4. Engage with compliance mechanisms: We recommend that the Working Group develop a relationship with international oversight bodies, such as the National Contact Points of the OECD Guidelines on Multinational Enterprises, the World Bank Group Office of the Compliance Advisor/Ombudsman and other non-UN avenues of complaint and redress. Their focus on the practices of corporations, as opposed to state responsibility would maximise the impact of the Working Group in ensuring rights compliant business operations.

5. Provide a mechanism for Indigenous Peoples input: Recognising the third pillar of the Framework for Business and Human Rights, we urge the Working Group to ensure that Indigenous Peoples who have expert submissions to make towards improved practice are facilitated to make submissions. In order for this to happen a fund should be established, or existing funds expanded, to provide for the attendance of Indigenous Peoples to meetings of the Working Group for the submission of papers and statements. Affected Indigenous Peoples should also be eligible to apply, where necessary, for grants to assist in the conduct of research and documentation for submission to the Working Group and that the Working Group encourage cooperation with concerned NGOs to develop and fund such opportunities.

6. Facilitate information sharing: We suggest that the Working Group develops a working practice that encourages the sharing of relevant updates and reports of current experience from Indigenous Peoples and others affected directly by corporate operations as well as from corporations, NGOs and academic experts.

7. Engage with CERD recommendations on extraterritorial responsibility: We urge the Working Group note the relevant findings and recommendations of the CERD concerning the responsibility of business enterprises operating beyond the boundaries of their country of registration and work in cooperation with the CERD to support the development of a general recommendation on this issue.5 Further, the Working Group should cooperate with the home states of transnational corporations and concerned bodies within those states to encourage the development of expert independent studies and recommendations regarding policy frameworks to improve corporate accountability.

8. Focus on human rights compliant best-practice: Conscious of the mandate of the Working Group to consider and draw attention to examples of best practice, and aware of the current deficit in human rights protection in relation to corporate activities and the potential threat this poses to the vulnerable, we urge the Working Group to pay particular attention to practice that:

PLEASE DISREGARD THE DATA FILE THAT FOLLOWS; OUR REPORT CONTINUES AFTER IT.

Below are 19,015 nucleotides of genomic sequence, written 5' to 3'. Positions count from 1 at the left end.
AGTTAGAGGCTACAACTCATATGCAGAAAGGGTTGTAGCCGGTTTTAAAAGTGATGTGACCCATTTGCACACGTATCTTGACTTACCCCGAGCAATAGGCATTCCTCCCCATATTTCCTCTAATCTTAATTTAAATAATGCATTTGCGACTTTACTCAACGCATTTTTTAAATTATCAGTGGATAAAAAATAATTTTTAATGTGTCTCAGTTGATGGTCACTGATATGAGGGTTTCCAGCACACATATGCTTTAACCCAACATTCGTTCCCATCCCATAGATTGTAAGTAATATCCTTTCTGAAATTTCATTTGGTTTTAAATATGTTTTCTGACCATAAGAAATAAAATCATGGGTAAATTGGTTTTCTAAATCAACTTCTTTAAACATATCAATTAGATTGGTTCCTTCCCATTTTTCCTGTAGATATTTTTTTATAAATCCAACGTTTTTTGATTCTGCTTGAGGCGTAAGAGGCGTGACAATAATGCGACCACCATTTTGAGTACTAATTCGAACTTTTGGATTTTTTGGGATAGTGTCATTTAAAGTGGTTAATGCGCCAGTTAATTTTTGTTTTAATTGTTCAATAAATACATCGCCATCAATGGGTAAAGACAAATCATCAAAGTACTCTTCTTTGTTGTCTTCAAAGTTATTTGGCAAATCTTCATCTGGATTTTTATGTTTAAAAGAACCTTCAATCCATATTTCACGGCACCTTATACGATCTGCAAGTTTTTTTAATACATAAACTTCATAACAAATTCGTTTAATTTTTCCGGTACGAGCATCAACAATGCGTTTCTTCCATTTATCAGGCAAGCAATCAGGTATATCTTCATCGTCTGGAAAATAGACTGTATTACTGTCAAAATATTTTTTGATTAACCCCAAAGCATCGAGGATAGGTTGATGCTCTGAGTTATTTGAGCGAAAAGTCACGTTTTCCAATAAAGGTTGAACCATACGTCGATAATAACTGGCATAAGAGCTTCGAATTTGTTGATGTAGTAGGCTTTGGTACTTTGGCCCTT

a) consistently adheres to existing human rights obligations including those identified in the UN Declaration on the Rights of Indigenous Peoples;
b) provides adequate and sustained protection for vulnerable groups;
c) draws attention to inadequate practices which fail to provide such protection, in particular where these practices may be presented as ‘best practice’;
d) concentrate some attention on the identification and development of minimum standards consistent with the effective protection of human rights, and;
e) suggest criteria for effective independent monitoring and regulation of corporate practice in line with these standards.

9. Engage with and provide guidance to the investment sector: We recommend that the Working Group engage with the investment community. It can be both a source of inputs and a sector that might influence outcomes for the better. We suggest that the Working Group should work with investor groups, including for example the banks who have signed up to the Equator Principles, and ethical investment companies to inform investor communities of their human rights responsibilities and develop guidance to safeguard against investor contribution towards human rights violations.

10. Provide guidance on regulatory standards: We suggest that the Working Group identify some key elements of systems to strengthen human rights protection in the context of business activities and develop recommendations for regulatory standards which could give effect to these.